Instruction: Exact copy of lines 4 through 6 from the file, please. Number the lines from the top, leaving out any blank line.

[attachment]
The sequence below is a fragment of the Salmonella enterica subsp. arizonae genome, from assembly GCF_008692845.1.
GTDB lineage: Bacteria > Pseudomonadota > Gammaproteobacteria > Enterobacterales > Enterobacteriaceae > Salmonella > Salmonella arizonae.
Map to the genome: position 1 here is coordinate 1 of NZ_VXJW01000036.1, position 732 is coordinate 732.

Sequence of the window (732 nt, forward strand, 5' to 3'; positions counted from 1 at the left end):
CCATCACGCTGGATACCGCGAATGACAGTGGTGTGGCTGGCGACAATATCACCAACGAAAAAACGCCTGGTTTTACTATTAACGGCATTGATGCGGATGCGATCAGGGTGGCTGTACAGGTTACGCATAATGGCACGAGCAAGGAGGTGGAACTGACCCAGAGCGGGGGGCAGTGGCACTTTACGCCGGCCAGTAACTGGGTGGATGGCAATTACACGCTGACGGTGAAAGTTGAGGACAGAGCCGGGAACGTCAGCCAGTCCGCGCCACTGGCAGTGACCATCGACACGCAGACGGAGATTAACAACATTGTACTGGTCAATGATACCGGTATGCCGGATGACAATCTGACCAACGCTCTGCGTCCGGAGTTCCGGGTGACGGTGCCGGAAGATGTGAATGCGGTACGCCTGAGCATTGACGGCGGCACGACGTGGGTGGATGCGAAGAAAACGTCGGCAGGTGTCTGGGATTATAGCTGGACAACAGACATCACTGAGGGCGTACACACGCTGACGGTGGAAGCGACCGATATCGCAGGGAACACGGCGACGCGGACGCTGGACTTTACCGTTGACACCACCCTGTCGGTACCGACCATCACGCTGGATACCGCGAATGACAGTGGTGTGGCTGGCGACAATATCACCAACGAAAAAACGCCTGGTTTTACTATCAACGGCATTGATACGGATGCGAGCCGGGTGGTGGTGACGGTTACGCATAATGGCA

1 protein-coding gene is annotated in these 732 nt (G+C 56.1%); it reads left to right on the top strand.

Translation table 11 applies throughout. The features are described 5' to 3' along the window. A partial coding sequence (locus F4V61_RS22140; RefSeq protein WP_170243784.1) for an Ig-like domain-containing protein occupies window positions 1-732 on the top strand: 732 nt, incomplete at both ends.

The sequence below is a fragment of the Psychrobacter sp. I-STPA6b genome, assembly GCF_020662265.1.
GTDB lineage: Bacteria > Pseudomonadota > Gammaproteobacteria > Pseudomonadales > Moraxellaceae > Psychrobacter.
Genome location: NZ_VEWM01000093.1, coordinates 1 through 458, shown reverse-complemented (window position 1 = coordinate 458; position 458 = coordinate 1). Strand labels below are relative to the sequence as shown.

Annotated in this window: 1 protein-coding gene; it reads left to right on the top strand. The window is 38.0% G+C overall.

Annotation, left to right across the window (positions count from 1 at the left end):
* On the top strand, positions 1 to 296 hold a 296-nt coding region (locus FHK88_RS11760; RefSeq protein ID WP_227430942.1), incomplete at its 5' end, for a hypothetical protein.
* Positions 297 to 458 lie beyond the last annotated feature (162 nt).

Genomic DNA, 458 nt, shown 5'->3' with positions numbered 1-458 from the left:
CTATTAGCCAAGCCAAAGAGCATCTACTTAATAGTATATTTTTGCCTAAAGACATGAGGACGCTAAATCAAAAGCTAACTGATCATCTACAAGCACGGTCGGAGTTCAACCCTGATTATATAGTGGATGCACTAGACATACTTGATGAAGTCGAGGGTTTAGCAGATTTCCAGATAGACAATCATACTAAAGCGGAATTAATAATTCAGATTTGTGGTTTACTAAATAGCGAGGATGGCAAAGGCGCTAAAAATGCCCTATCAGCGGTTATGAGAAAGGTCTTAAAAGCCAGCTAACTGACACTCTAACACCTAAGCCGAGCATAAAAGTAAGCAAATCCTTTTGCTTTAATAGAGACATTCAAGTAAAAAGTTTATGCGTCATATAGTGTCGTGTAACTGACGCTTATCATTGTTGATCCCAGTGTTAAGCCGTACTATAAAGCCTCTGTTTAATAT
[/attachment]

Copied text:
Sequence of the window (732 nt, forward strand, 5' to 3'; positions counted from 1 at the left end):
CCATCACGCTGGATACCGCGAATGACAGTGGTGTGGCTGGCGACAATATCACCAACGAAAAAACGCCTGGTTTTACTATTAACGGCATTGATGCGGATGCGATCAGGGTGGCTGTACAGGTTACGCATAATGGCACGAGCAAGGAGGTGGAACTGACCCAGAGCGGGGGGCAGTGGCACTTTACGCCGGCCAGTAACTGGGTGGATGGCAATTACACGCTGACGGTGAAAGTTGAGGACAGAGCCGGGAACGTCAGCCAGTCCGCGCCACTGGCAGTGACCATCGACACGCAGACGGAGATTAACAACATTGTACTGGTCAATGATACCGGTATGCCGGATGACAATCTGACCAACGCTCTGCGTCCGGAGTTCCGGGTGACGGTGCCGGAAGATGTGAATGCGGTACGCCTGAGCATTGACGGCGGCACGACGTGGGTGGATGCGAAGAAAACGTCGGCAGGTGTCTGGGATTATAGCTGGACAACAGACATCACTGAGGGCGTACACACGCTGACGGTGGAAGCGACCGATATCGCAGGGAACACGGCGACGCGGACGCTGGACTTTACCGTTGACACCACCCTGTCGGTACCGACCATCACGCTGGATACCGCGAATGACAGTGGTGTGGCTGGCGACAATATCACCAACGAAAAAACGCCTGGTTTTACTATCAACGGCATTGATACGGATGCGAGCCGGGTGGTGGTGACGGTTACGCATAATGGCA

1 protein-coding gene is annotated in these 732 nt (G+C 56.1%); it reads left to right on the top strand.